Other updates in DSM 4.2 include DS cloud updates for better iOS support, an improved Package Center and an updated Cloud Station 2 allowing for nearly unlimited accounts and sync folders. The apps also get some updates with DS Video expanding mobile platform support, DS Photo+ getting auto-sync for iOS devices and Video Station going the HTML5 route to work without browser plugins and Audio Station support for streaming to Bluetooth speakers.

From the SMB / SOHO perspective, DSM 4.2 adds support for Amazon's Glacier cloud backup service. Synology High Availability (SHA), a scheme in which one NAS acts as an active server and a second one takes over seamlessly when there is a failure in the active one (because the two servers are being synced continuously), is now available for all x86 models. Synology also indicated that all the x86 models are VMware vSphere 5 VAAI and Windows Server 2012 certified.

ioSafe CEO Rob Moore with the ioSafe N2

The ioSafe N2 also had a place of honour in the Synology booth. We covered the announcement of the ioSafe N2 back in September. It is basically a Synology DS213 motherboard in a chassis designed by ioSafe for disaster resistance while also allowing users to replace the hard disks if necessary. ioSafe had promised that the unit would ship by January, and true to their word, our review unit shipped right on time. We will be taking a closer look at the unit later this month.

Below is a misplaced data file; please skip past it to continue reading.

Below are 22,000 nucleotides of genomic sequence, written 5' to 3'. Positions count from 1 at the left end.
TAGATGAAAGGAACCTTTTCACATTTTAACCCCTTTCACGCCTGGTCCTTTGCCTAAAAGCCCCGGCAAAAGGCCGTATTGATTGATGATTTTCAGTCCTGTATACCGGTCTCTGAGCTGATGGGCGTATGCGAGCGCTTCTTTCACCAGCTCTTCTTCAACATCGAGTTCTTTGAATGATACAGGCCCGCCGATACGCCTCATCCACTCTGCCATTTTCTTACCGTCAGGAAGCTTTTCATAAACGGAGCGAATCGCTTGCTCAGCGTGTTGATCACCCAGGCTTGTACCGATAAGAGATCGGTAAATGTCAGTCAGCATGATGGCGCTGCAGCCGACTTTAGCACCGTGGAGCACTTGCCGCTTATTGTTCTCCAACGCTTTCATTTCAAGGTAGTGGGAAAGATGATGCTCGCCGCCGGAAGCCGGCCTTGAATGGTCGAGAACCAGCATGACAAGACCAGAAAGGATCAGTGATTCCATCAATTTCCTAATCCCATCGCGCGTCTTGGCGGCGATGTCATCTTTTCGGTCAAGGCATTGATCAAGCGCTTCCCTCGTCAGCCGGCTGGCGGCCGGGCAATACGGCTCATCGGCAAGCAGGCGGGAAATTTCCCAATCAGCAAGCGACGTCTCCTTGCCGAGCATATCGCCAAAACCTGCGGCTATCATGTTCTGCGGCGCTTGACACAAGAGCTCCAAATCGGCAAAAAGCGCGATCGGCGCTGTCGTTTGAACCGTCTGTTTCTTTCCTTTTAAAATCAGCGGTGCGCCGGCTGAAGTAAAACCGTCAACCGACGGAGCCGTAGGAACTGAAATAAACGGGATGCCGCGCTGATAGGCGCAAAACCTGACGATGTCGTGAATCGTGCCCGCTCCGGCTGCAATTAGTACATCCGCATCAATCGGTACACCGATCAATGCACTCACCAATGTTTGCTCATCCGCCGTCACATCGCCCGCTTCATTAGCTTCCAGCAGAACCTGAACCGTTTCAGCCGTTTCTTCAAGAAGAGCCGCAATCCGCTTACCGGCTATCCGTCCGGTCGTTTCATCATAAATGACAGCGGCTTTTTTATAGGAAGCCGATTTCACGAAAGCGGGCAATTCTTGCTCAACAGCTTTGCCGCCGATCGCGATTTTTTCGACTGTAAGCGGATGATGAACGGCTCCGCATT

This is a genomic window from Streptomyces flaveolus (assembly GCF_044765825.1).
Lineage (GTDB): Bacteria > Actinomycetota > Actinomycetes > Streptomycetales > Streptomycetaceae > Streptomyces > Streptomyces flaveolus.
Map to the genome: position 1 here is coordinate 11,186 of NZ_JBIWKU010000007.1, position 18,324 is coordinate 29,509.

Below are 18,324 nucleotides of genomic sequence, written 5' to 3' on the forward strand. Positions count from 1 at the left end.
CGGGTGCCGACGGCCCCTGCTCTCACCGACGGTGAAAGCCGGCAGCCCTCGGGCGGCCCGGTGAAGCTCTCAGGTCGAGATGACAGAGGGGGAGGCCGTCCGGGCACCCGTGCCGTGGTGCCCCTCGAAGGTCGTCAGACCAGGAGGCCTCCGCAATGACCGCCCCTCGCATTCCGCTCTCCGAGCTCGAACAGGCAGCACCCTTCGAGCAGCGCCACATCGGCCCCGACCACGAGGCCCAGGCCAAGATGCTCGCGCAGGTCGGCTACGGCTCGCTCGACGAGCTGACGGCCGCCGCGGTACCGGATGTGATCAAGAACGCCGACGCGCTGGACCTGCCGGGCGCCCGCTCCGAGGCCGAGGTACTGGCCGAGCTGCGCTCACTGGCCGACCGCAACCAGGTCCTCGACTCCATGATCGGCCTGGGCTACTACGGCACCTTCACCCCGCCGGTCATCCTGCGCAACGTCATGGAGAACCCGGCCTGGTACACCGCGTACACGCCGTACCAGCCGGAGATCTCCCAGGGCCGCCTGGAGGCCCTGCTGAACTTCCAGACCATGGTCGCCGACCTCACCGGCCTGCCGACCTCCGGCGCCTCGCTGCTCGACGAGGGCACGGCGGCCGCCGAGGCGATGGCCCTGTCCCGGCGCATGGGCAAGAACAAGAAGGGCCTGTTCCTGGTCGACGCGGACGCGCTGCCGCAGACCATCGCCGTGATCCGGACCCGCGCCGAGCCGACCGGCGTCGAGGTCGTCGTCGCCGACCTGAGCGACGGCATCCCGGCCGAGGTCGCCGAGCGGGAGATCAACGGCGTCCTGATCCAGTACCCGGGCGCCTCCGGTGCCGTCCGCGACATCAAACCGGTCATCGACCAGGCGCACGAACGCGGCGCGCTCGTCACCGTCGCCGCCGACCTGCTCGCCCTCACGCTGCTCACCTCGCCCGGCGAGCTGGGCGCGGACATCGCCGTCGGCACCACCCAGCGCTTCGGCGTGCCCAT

Crucial Demonstrates DDR4-2133 Modules

Posted: 10 Jan 2013 12:56 PM PST

We’re not likely to be running DDR4 any time soon on desktops, and even most laptops are probably over a year away from getting the upgrade, but now is the time to prepare for the shift. To that end, Micron (Crucial) has a DDR4 demonstration running at CES 2013. The system is an Intel test platform with undisclosed internal hardware, affectionately (or perhaps not) referred to as the Frankenstein Box. My guess is that there might be an Ivy Bridge, Sandy Bridge-E, or current-gen Xeon running in the box with a converter board of some sort to allow the DDR4 to talk to the DDR3 on-die controller (similar to the RDRAM to SDRAM converters we saw back in the Pentium 4 Rambus days), but how they’re running it right now isn’t particularly important so much as the fact that they are able to run Windows. It’s just as possible that the box has an unannounced next generation Xeon with a DDR4 controller. But I digress….